Monumental was the headquarters for the 1978 World Cup. The venue was opened on June 1 for the match between West Poland, they hosted seven more games, including the final between Argentina and the Netherlands. San Lorenzo earned the record for highest number of people attending a match for a visiting team in 1982. In their second division match against Tigre, San Lorenzo, brought more than 70,000 people to River's stadium. In 1975 when River played Racing for the title 100,000 were present. At the end of the 1986 and 1996 Copa Libertadores second-leg finals, more seats were added and 86,000 spectators were in attendance, it is estimated that for the Argentina versus Uruguay 1987 Copa América semifinal more than 87,000 spectators attended. In 1993, in a qualification match for the 1994 FIFA World Cup, Argentina lost 5–0 to Colombia, its greatest defeat at home. Since however, Argentina had never lost a match in World Cup qualifying within this stadium until Ecuador won 2-0 on October 8, 2015; the total length of the seating in the stands of the stadium is over 70 kilometers.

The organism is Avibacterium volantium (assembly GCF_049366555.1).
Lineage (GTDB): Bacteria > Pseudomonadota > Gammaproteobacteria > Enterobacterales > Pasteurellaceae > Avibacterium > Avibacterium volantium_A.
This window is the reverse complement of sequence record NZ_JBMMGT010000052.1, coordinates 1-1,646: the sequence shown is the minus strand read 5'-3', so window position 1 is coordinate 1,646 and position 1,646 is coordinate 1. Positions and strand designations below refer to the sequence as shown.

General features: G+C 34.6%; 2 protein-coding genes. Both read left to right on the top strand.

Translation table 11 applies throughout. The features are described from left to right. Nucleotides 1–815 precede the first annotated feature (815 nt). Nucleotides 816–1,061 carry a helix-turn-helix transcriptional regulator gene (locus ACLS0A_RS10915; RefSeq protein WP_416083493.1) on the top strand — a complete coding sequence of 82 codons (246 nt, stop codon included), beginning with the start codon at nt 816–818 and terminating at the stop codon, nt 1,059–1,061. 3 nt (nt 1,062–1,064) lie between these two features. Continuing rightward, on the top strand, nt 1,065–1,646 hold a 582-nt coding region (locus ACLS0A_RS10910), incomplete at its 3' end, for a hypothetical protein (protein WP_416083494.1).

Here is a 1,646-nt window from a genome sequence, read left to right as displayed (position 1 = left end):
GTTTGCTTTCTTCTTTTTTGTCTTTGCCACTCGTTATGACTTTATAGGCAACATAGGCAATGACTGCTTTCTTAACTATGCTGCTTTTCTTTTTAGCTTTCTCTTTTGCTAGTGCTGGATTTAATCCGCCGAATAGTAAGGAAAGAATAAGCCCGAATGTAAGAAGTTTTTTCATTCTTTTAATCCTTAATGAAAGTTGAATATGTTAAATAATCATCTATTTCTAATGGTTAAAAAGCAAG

The stadium served as venue for the following matches during the World Cup: The Monumental, aside from being River Plate's home ground accommodates the Argentine National Football Team in their home games for events such as the FIFA World Cup qualification. The Monumental hosted the closing ceremonies and the athletics events of the First Pan American Games in 1951; the stadium host the first Super Special Stage of the 2007 Rally Argentina of WRC. Rugby union matches featuring the Argentina national rugby union team, Los Pumas take place on this field, although the Pumas more play at other stadiums; when an international performing artist or band visits Buenos Aires, the concerts are held in this stadium, as it is the biggest in the city and in all of Argentina. The stadium played host to Amnesty International's final Human Rights Now! Benefit Concert on October 15, 1988; the show was headlined by Sting and Peter Gabriel and featured Bruce Springsteen & The E Street Band, Tracy Chapman, Y